In telling the story of the Chicago-based Chess Records, Cadillac Records offers a vibrant and volatile ensemble portrait of some of the most groundbreaking artists in blues music during the dawning days of rock & roll, when records by African American performers were dismissively categorized and firmly segregated as “race records.” Adrien Brody stars as Leonard Chess, who founded Chess Records with his brother Phil in 1950. Heading the roster of the label’s first major stars is the incomparable Jeffrey Wright as blues great Muddy Waters, who was first recorded by Alan Lomax for the Library of Congress in 1941. Soon joining the Chess stable of stars is the hot-headed Little Walter, played by Columbus Short, along with Eamonn Walker as Howlin’ Wolf and Cedric the Entertainer as Willie Dixon. Fiercely competitive, the men eventually make way for the arrival of a most singular lady by the name of Etta James, portrayed in a blistering performance by Beyoncé as a prodigiously talented yet profoundly troubled woman. And by the time Chuck Berry arrives on the scene—played with scene-stealing cunning by Mos Def—the crossover era has officially arrived, with black and white teenagers jumping over the dwindling barricades in unified response to a revolutionary new music.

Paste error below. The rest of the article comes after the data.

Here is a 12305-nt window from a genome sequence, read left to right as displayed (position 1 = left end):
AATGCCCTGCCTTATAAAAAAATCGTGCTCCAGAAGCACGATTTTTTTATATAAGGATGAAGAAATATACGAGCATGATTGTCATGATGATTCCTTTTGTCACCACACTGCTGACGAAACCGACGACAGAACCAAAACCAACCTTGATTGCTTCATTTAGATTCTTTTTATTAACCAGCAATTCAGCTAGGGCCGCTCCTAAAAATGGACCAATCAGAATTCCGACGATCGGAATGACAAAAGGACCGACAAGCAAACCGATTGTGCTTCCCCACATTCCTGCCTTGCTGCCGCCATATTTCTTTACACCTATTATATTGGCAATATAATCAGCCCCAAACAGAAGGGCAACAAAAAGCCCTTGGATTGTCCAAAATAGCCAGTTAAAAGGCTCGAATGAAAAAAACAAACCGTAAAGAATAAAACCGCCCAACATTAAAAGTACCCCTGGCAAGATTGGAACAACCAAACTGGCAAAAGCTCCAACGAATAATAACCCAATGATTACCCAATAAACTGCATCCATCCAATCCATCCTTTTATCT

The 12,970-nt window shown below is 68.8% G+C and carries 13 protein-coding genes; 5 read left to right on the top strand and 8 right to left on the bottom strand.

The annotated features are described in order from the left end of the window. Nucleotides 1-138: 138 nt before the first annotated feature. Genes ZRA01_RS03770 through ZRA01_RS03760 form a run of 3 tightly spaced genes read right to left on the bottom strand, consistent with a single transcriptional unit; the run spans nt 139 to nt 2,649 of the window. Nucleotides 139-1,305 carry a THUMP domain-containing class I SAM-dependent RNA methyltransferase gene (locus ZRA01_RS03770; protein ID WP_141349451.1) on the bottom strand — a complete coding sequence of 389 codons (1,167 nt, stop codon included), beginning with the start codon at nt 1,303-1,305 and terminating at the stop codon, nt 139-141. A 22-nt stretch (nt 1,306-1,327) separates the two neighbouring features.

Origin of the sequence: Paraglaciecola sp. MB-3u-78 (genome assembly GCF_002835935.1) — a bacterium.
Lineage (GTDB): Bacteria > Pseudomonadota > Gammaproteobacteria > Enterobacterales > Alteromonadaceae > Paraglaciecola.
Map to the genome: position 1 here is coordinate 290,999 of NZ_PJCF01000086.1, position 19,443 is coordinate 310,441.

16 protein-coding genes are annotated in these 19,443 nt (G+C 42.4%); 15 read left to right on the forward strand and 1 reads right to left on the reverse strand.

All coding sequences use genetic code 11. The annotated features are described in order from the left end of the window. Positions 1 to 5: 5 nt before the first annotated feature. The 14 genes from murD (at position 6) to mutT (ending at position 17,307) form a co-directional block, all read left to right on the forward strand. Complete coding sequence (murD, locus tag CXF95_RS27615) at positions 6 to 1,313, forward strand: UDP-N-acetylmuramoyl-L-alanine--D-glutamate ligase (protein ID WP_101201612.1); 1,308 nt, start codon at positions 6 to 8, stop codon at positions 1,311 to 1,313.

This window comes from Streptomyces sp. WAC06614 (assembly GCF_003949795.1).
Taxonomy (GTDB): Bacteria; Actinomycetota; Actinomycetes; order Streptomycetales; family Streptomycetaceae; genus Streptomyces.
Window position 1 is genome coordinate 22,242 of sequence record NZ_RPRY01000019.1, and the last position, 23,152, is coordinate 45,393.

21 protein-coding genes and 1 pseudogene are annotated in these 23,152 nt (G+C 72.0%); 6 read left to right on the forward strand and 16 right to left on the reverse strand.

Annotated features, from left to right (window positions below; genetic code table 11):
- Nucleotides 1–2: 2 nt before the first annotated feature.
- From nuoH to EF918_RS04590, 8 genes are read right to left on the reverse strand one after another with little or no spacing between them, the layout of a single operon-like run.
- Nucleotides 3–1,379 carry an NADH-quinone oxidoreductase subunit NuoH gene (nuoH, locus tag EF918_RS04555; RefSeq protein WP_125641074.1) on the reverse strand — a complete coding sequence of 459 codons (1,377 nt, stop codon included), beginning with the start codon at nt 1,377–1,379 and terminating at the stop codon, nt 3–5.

Also featured in supporting roles are Gabrielle Union, Tammy Blanchard, Jay O. Sanders—and if you don’t blink, you’ll notice The Walking Dead’s Norman Reedus as a Chess recording engineer.

Cadillac Records tells an important story that to my mind can’t be repeated often enough: the way that popular culture—specifically, music—was among the most effective weapons in the still-continuing struggle for racial equality in the US. While one can’t, and shouldn’t, dismiss the profit motivation for many of the mostly white producers of rhythm and blues, it also has to be remembered that these people were helping to usher in a new consciousness that contributed to changing the course of American history.

Matt Dillon was originally in discussion for the role of Leonard Chess, but was forced to withdraw due to scheduling conflicts. The film’s soundtrack was nominated for three GRAMMY Awards and spent 48 weeks as the number one Blues Album. The month after the film’s release, Beyoncé performed “At Last” at the inauguration ball of Barack Obama as the official “first dance” of the President and First Lady.